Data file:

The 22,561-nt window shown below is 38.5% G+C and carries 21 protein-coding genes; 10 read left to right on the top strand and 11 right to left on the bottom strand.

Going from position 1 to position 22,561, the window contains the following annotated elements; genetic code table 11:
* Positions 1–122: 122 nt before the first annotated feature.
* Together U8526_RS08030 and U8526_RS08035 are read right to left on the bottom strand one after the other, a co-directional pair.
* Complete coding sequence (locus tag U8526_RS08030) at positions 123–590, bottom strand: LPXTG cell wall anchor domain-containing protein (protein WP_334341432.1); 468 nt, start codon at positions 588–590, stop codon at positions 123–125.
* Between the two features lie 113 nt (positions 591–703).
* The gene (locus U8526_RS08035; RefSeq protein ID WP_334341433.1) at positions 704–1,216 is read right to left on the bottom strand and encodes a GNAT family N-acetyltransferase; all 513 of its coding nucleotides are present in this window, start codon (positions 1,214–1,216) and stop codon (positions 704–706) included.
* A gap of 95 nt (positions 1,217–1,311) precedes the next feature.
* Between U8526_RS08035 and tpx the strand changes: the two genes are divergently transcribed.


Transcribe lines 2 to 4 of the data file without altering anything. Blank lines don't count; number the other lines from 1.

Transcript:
Going from position 1 to position 22,561, the window contains the following annotated elements; genetic code table 11:
* Positions 1–122: 122 nt before the first annotated feature.
* Together U8526_RS08030 and U8526_RS08035 are read right to left on the bottom strand one after the other, a co-directional pair.